TUCSON, Ariz. (CN) — Democrat Kyrsten Sinema has taken a slim lead over Republican Martha McSally — 9,610 votes out of 1.85 million ballots cast in Arizona’s Senate race — and the Republican Party sued the secretary of state to try to stop verification of ballots.
As the ballot counting stretched into Friday, with hundreds of thousands of early ballots left to count, Sinema’s lead was half a percentage point, according to the Arizona Secretary of State’s Office.
The Associated Press reported early Friday that Sinema led by 49.1 percent to 48.6 percent: 932,870 votes to 923,260. The Arizona Republic reported Thursday afternoon that about 460,000 ballots remained to be counted.
Though McSally appeared to lead on Election Day, Sinema overtook her after 127,000 ballots were counted in Maricopa County, home to Phoenix. A large share of the yet-to-be-verified ballots come from Maricopa and Pima County — home to Tucson — which leans Democratic. Ballot verification also continued Thursday in Coconino County, home to Flagstaff and the University of Northern Arizona, which also trends Democratic.
That no doubt prompted the Republican Party in four counties — Maricopa, Navajo, Apache and Yuma — to sue Secretary of State Michele Reagan, a Republican, and the recorders of all 15 Arizona counties to prevent verification of some early ballots.
In the language of the Wednesday lawsuit in Maricopa County Court: “This Court should require all County Records to enforce an equivalent deadline to ensure that Arizona voters across the state receive an equal opportunity to vote in the November 6, 2018 general election.”
(In Florida, Gov. Rick Scott filed a similar lawsuit against the recorders of Broward and Palm Beach counties — both of which lean Democratic — accusing them of trying “to steal this election” for U.S. Senate, through “rampant fraud,” as they continued to count ballots. Scott led incumbent Democratic Sen. Bill Nelson by 15,175 votes Thursday — a margin small enough it’s likely to trigger an automatic recount.
(The lawsuits in both states bring back memories of the 2000 presidential election, when the U.S. Supreme Court effectively elected George W. Bush over Al Gore, by stopping recounts and verification of ballots.)
In Arizona, Pima and Maricopa counties allow voters whose signatures do not match signatures on file to verify their identities after Election Day. Other counties do not allow post-election day verification. In Maricopa County, the state’s most populous, about 5,600 ballots so far require signature verification, said County Recorder Adrian Fontes, a defendant in the lawsuit.
Fontes said he will keep counting, at a news conference after a court hearing Thursday.
“The judge just told them no,” Fontes said. “We can continue to count those ballots.”
After first calling for a halt to verifying those ballots, the plaintiffs on Thursday asked Judge Margaret Mahoney to allow the count through Saturday. Another hearing was scheduled for Friday morning.
Although the secretary of state’s website shows 99+ percent of Maricopa County precincts reporting and 100 percent for other counties, that number does not include early ballots. In Arizona, about three-fourths of ballots are either mailed or dropped off at polling places on Election Day. Those early ballots are verified and processed separately from in-person votes, and the numbers are difficult to estimate.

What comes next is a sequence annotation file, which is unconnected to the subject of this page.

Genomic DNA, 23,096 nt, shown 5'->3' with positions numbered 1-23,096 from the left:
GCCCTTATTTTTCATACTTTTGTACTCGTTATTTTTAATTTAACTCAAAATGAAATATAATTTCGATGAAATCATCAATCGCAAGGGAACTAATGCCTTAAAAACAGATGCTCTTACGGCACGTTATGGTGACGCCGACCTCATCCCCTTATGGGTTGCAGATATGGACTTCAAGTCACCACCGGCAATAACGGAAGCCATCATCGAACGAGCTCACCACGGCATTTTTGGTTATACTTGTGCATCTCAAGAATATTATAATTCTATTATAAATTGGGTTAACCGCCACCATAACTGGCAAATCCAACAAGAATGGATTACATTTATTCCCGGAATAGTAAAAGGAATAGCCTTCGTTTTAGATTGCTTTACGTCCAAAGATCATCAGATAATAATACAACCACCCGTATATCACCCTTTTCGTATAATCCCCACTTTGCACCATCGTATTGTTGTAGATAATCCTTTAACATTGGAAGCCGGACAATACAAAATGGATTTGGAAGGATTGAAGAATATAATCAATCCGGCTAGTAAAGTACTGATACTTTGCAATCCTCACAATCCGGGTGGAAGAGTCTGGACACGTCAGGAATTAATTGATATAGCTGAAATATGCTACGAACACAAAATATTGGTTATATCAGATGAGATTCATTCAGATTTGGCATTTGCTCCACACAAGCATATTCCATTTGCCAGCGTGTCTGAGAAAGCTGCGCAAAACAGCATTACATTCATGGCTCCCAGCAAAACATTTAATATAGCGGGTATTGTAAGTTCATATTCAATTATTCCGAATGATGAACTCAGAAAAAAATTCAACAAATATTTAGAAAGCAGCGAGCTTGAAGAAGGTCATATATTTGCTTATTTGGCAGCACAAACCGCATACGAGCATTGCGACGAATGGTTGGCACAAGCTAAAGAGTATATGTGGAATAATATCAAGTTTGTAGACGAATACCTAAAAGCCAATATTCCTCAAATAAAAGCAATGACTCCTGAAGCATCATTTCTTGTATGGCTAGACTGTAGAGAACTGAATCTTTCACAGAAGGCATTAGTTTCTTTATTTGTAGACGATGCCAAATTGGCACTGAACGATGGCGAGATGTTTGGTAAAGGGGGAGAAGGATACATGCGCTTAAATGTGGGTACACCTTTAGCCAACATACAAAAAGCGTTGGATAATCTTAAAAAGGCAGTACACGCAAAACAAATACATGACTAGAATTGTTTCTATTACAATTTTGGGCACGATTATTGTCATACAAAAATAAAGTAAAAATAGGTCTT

Neither campaign issued a statement after the vote count was announced Thursday, and both candidates were silent on Twitter.
Slow elections are nothing new in Arizona, where state law allows counties to verify ballots after elections and close races spark automatic recounts. McSally faced a similar situation in her first election to the House in 2014.
That race, against incumbent U.S. Rep. Ron Barber, a Democrat, took more than a month to decide, when a state-mandated recount was sparked by her win of fewer than 200 votes out of 220,000. McSally won by 167 votes to finally beat Barber after two failed attempts: a primary loss in a special election to replace U.S. Rep. Gabrielle Giffords, a Democrat whose career ended when she was shot at a constituent event in 2011, and a general election loss to Barber.
No matter who wins, Arizona will have its first woman senator.
McSally, 52, was the first woman to fly a U.S. combat mission and the first to command a fighter squadron. After retiring from the Air Force, she served two terms representing Congressional District 2, which stretches from Tucson’s urban core to New Mexico and south to Mexico.
Sinema, 42, grew up poor in Tucson, went to Arizona State University on a scholarship and then to law school, and earned a Ph.D. from Arizona State University. She is a former criminal defense attorney and Green Party activist. Sinema represented Congressional District 9 in Phoenix’s urban center for three terms.
The Secretary of State’s Office was expected to release more results Friday at 5 p.m. Mountain Time.
Green Party candidate Angela Green, who dropped out of the race late to endorse Sinema, continued to accumulate votes, with 44,000, or 2.3 percent.